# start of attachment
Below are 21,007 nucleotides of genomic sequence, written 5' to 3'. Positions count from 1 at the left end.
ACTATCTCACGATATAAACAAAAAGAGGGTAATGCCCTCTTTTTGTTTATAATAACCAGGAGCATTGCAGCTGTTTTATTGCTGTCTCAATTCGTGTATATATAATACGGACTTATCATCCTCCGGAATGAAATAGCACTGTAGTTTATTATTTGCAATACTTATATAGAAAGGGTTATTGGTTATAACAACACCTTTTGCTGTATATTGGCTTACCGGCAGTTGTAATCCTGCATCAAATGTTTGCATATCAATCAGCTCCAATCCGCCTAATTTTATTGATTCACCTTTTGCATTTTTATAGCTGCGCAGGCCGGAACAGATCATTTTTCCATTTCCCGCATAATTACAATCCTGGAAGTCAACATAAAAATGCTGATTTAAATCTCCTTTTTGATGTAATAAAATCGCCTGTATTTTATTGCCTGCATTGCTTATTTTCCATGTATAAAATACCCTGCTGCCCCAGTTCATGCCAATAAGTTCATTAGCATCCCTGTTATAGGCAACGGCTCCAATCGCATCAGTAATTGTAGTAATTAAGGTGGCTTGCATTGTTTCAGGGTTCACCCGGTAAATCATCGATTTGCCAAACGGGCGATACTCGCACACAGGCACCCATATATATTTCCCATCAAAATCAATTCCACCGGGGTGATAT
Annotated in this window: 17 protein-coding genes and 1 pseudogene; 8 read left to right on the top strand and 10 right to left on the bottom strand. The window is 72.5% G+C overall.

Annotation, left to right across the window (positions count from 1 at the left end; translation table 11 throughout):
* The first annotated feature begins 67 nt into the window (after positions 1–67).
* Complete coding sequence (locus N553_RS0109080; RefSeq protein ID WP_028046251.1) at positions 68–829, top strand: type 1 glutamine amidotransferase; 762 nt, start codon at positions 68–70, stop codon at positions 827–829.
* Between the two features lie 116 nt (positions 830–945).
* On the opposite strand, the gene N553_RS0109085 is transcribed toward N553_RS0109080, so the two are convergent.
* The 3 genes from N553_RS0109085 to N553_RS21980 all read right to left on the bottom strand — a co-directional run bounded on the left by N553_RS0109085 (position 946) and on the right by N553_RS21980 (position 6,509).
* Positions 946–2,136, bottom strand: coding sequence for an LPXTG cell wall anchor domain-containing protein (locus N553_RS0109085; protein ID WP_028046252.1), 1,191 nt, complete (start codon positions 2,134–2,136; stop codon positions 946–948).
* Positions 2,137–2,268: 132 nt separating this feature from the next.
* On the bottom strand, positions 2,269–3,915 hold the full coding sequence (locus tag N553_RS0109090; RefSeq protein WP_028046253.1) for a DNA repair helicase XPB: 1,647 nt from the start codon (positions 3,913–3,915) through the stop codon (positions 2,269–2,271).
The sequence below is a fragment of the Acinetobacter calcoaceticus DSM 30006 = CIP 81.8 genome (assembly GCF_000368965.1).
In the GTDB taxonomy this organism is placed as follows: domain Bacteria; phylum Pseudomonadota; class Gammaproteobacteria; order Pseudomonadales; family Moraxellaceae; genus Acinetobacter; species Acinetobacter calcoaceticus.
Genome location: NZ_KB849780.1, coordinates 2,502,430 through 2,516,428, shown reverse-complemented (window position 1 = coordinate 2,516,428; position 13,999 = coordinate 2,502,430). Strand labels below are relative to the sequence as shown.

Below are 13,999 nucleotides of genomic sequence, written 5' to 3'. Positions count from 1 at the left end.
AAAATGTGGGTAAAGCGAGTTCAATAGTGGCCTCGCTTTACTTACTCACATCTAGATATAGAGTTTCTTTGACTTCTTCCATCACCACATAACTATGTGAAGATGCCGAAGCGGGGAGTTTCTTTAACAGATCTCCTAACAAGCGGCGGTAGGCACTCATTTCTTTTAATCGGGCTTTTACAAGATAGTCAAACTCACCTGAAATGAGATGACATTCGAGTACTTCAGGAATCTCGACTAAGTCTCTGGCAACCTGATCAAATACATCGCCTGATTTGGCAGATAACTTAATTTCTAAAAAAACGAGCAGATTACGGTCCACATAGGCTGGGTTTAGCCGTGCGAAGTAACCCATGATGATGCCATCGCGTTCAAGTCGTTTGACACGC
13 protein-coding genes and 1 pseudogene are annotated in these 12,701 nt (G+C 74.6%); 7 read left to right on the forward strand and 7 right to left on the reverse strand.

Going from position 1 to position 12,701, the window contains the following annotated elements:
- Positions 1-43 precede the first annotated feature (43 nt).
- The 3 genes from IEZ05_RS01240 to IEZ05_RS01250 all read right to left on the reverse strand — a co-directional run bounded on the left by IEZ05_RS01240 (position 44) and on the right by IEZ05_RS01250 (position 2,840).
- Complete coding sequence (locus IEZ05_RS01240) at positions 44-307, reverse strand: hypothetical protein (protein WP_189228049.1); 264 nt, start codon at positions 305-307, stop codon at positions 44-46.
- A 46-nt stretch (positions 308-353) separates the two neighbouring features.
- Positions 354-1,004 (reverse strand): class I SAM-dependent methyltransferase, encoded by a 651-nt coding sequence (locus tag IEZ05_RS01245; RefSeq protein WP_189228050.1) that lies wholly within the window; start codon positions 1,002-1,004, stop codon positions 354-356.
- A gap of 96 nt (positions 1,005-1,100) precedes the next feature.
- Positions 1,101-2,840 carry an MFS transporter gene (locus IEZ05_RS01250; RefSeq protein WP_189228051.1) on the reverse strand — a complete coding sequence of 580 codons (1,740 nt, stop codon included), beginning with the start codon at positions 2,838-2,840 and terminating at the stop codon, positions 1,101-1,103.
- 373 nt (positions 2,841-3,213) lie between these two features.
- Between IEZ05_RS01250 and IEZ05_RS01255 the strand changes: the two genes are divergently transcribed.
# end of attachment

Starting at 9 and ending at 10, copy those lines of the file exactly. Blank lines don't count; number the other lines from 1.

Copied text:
* The 3 genes from N553_RS0109085 to N553_RS21980 all read right to left on the bottom strand — a co-directional run bounded on the left by N553_RS0109085 (position 946) and on the right by N553_RS21980 (position 6,509).
* Positions 946–2,136, bottom strand: coding sequence for an LPXTG cell wall anchor domain-containing protein (locus N553_RS0109085; protein ID WP_028046252.1), 1,191 nt, complete (start codon positions 2,134–2,136; stop codon positions 946–948).